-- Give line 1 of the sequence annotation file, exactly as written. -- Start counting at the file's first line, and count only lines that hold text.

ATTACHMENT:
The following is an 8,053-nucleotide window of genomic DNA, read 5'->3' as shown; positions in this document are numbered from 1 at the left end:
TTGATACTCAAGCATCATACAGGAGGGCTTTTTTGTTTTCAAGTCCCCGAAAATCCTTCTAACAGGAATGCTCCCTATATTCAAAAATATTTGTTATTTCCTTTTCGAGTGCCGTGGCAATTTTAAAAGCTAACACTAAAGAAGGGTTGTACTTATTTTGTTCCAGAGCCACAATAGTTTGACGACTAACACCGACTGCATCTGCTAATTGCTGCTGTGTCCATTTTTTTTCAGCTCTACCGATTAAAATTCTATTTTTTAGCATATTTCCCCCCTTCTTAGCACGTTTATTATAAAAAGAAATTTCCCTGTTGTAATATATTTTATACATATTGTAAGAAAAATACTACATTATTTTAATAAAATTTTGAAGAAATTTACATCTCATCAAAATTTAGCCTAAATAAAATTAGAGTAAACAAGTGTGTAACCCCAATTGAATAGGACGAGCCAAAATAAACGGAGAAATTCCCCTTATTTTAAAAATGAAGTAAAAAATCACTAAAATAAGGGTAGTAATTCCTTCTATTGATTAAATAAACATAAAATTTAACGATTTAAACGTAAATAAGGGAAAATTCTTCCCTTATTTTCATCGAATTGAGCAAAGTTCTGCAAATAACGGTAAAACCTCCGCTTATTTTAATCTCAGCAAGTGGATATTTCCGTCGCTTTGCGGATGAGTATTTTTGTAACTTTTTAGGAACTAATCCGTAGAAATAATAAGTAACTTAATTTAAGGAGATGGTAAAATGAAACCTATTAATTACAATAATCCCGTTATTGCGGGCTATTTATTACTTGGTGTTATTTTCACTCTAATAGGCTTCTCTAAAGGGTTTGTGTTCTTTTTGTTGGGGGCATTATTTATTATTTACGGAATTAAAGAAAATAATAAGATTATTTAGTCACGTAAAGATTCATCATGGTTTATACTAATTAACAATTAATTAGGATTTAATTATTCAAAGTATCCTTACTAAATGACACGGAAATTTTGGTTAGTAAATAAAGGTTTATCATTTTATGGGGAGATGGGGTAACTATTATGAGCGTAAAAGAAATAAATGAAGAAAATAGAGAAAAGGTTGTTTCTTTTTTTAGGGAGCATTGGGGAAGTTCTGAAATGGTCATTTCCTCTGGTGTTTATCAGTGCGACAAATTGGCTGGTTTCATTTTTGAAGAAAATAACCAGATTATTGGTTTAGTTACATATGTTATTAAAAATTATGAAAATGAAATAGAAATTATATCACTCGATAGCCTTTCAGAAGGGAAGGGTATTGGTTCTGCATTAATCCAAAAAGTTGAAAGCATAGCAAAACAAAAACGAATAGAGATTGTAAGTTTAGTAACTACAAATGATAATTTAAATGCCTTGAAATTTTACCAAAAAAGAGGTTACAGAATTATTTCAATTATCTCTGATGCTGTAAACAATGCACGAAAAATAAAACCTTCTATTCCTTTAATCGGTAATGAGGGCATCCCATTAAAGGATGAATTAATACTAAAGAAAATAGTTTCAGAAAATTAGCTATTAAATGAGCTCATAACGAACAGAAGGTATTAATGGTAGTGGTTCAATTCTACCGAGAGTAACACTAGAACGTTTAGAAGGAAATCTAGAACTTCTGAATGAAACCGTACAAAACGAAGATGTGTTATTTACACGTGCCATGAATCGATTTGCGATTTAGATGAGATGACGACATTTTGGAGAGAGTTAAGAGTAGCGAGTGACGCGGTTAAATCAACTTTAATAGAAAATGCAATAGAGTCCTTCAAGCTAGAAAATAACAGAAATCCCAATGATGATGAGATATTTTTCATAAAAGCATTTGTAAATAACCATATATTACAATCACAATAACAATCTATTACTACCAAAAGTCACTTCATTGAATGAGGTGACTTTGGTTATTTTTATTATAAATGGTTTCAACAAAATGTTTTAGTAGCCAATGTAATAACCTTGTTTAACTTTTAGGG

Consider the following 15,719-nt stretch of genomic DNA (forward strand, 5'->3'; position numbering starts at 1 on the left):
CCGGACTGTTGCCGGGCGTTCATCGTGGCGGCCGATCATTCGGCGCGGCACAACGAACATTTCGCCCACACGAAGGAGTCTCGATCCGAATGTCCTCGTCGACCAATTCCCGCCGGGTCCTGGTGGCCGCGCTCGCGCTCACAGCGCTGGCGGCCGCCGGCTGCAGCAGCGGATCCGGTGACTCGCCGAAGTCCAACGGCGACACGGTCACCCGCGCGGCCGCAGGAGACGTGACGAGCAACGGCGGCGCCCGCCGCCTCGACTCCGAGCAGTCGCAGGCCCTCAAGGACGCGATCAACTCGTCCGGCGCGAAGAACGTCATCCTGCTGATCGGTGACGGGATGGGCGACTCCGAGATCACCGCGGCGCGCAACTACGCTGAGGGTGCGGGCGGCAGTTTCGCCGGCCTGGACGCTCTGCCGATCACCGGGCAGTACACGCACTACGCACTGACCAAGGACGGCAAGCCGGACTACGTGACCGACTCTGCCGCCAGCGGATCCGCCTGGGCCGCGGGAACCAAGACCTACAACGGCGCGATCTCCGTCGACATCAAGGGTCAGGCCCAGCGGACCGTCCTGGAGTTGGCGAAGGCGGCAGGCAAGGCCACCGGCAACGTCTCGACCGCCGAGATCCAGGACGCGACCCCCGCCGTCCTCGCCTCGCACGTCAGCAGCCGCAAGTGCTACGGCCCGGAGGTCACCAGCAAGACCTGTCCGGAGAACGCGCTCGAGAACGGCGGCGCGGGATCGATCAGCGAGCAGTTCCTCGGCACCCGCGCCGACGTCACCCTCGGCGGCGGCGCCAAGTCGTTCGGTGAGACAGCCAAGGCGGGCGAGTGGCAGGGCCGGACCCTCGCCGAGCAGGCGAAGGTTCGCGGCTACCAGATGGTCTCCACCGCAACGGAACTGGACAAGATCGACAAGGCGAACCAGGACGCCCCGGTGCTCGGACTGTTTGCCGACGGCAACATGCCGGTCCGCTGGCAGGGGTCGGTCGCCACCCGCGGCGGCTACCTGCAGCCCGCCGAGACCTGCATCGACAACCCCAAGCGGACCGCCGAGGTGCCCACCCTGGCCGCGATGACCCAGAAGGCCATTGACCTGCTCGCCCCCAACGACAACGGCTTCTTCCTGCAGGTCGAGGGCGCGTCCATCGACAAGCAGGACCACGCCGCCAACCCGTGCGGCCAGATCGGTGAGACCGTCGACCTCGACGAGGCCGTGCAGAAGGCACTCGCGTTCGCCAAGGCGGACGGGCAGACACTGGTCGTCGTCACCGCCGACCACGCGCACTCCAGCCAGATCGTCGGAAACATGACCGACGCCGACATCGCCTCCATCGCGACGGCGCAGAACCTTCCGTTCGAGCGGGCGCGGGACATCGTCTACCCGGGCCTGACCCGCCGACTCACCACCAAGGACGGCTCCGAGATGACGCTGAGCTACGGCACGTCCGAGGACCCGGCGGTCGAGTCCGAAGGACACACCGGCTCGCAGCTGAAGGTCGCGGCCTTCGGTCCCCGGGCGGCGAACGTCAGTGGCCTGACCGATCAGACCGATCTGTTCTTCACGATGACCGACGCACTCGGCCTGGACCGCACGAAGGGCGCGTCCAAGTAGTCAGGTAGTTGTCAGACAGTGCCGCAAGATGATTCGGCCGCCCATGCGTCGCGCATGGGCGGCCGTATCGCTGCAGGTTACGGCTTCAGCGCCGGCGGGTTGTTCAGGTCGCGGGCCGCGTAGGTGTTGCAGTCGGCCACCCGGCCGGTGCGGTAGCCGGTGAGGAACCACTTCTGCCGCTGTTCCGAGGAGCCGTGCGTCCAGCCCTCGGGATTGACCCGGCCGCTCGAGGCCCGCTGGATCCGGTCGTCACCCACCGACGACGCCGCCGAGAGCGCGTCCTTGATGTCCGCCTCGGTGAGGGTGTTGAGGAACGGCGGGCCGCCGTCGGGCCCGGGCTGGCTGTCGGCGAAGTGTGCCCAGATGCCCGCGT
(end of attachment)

The following is an 8,053-nucleotide window of genomic DNA, read 5'->3' as shown; positions in this document are numbered from 1 at the left end: